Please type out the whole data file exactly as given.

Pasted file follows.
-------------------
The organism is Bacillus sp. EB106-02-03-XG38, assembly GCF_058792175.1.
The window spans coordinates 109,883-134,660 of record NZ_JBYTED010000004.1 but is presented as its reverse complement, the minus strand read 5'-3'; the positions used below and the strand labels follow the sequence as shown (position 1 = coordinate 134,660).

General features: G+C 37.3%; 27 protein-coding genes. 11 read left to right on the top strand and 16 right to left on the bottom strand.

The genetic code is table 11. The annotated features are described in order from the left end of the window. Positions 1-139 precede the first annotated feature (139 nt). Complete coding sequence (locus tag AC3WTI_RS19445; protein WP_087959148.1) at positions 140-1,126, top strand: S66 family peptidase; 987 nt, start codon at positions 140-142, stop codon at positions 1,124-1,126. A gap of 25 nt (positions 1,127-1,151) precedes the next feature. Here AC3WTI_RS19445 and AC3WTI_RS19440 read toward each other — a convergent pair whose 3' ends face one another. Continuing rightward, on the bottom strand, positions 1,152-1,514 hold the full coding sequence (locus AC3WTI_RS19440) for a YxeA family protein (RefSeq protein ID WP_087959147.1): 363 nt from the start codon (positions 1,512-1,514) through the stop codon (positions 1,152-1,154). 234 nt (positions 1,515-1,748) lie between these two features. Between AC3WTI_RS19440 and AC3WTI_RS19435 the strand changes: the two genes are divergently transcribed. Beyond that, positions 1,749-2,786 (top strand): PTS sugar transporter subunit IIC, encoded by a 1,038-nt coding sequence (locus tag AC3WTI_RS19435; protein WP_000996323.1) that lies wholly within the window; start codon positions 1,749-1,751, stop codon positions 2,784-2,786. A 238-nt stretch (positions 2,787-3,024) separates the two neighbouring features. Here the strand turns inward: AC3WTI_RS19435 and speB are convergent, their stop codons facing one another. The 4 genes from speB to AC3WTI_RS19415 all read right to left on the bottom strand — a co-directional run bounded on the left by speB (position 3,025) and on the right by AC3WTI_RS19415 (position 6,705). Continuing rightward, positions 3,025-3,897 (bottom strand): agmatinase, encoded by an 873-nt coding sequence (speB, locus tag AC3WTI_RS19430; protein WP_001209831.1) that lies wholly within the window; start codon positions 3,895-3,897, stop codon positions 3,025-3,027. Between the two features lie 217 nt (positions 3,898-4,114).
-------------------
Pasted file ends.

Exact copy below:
The organism is Bacillus sp. EB106-02-03-XG38, assembly GCF_058792175.1.
The window spans coordinates 109,883-134,660 of record NZ_JBYTED010000004.1 but is presented as its reverse complement, the minus strand read 5'-3'; the positions used below and the strand labels follow the sequence as shown (position 1 = coordinate 134,660).

General features: G+C 37.3%; 27 protein-coding genes. 11 read left to right on the top strand and 16 right to left on the bottom strand.

The genetic code is table 11. The annotated features are described in order from the left end of the window. Positions 1-139 precede the first annotated feature (139 nt). Complete coding sequence (locus tag AC3WTI_RS19445; protein WP_087959148.1) at positions 140-1,126, top strand: S66 family peptidase; 987 nt, start codon at positions 140-142, stop codon at positions 1,124-1,126. A gap of 25 nt (positions 1,127-1,151) precedes the next feature. Here AC3WTI_RS19445 and AC3WTI_RS19440 read toward each other — a convergent pair whose 3' ends face one another. Continuing rightward, on the bottom strand, positions 1,152-1,514 hold the full coding sequence (locus AC3WTI_RS19440) for a YxeA family protein (RefSeq protein ID WP_087959147.1): 363 nt from the start codon (positions 1,512-1,514) through the stop codon (positions 1,152-1,154). 234 nt (positions 1,515-1,748) lie between these two features. Between AC3WTI_RS19440 and AC3WTI_RS19435 the strand changes: the two genes are divergently transcribed. Beyond that, positions 1,749-2,786 (top strand): PTS sugar transporter subunit IIC, encoded by a 1,038-nt coding sequence (locus tag AC3WTI_RS19435; protein WP_000996323.1) that lies wholly within the window; start codon positions 1,749-1,751, stop codon positions 2,784-2,786. A 238-nt stretch (positions 2,787-3,024) separates the two neighbouring features. Here the strand turns inward: AC3WTI_RS19435 and speB are convergent, their stop codons facing one another. The 4 genes from speB to AC3WTI_RS19415 all read right to left on the bottom strand — a co-directional run bounded on the left by speB (position 3,025) and on the right by AC3WTI_RS19415 (position 6,705). Continuing rightward, positions 3,025-3,897 (bottom strand): agmatinase, encoded by an 873-nt coding sequence (speB, locus tag AC3WTI_RS19430; protein WP_001209831.1) that lies wholly within the window; start codon positions 3,895-3,897, stop codon positions 3,025-3,027. Between the two features lie 217 nt (positions 3,898-4,114).